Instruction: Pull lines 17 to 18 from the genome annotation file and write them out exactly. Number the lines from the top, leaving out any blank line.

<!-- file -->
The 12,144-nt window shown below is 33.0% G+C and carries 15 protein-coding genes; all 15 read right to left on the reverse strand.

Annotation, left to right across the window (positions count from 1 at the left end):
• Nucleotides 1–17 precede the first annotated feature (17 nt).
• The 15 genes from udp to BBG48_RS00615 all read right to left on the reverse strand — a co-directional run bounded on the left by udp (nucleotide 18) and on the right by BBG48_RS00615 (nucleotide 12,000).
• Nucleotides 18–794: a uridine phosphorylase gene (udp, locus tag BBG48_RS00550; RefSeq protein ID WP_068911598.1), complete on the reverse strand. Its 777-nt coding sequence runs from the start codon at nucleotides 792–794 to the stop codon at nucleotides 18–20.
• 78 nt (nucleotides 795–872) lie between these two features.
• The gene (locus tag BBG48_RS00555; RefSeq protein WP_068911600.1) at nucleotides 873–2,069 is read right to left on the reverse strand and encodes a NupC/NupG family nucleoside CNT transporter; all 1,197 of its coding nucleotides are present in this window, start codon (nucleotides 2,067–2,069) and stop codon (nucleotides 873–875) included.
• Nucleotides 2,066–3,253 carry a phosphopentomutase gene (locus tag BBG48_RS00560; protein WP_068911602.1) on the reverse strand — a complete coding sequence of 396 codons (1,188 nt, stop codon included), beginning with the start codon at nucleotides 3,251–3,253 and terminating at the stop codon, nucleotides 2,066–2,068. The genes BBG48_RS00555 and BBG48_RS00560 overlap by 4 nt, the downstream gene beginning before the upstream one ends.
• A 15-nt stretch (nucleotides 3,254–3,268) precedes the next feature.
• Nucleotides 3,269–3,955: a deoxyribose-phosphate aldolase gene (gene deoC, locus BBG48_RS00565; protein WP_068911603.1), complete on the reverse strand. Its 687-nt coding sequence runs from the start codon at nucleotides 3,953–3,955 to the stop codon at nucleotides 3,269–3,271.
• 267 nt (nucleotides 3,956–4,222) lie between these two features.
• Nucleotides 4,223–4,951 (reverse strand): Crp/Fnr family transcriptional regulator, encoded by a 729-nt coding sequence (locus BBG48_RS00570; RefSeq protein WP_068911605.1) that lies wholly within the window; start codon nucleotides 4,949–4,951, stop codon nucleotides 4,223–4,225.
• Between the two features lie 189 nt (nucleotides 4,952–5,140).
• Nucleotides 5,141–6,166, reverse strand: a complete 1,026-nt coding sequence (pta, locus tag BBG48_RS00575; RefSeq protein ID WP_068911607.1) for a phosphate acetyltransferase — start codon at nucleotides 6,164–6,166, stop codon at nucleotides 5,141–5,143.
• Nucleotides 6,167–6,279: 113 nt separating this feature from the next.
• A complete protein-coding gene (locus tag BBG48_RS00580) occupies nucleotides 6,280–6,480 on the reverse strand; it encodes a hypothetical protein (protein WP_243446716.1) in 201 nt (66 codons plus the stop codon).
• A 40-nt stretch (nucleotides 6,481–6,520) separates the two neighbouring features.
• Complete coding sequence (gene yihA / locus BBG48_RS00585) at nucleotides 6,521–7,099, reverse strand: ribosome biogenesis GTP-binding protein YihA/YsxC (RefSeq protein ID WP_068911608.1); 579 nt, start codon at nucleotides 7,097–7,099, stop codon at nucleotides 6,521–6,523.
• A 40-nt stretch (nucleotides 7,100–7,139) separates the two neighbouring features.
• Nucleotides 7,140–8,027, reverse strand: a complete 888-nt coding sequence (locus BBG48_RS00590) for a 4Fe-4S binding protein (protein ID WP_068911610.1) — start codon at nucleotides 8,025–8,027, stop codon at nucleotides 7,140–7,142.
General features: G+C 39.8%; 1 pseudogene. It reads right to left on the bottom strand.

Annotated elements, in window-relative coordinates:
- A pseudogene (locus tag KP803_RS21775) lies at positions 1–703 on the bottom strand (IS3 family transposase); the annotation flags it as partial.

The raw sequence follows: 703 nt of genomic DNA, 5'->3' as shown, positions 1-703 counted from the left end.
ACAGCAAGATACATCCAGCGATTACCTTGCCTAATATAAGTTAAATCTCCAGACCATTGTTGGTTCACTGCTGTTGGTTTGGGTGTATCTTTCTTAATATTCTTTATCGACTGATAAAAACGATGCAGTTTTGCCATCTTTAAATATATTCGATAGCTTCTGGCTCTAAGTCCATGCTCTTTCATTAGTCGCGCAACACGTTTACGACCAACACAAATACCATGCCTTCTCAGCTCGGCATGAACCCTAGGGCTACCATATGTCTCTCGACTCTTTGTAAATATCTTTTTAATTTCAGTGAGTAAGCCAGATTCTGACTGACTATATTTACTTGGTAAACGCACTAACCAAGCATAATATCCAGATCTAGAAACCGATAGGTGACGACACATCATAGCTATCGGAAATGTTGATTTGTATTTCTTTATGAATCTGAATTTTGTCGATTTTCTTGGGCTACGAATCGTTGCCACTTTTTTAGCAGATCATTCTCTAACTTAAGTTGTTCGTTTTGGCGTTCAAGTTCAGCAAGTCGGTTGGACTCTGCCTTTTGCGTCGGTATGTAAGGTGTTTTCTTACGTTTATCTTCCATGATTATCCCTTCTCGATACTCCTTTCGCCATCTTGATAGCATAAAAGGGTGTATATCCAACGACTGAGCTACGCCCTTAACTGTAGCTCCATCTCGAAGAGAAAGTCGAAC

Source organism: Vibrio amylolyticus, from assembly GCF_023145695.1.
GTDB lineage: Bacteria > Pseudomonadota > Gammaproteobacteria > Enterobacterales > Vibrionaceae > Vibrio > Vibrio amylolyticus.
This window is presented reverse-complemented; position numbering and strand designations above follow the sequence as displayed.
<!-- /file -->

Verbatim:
• A 40-nt stretch (nucleotides 6,481–6,520) separates the two neighbouring features.
• Complete coding sequence (gene yihA / locus BBG48_RS00585) at nucleotides 6,521–7,099, reverse strand: ribosome biogenesis GTP-binding protein YihA/YsxC (RefSeq protein ID WP_068911608.1); 579 nt, start codon at nucleotides 7,097–7,099, stop codon at nucleotides 6,521–6,523.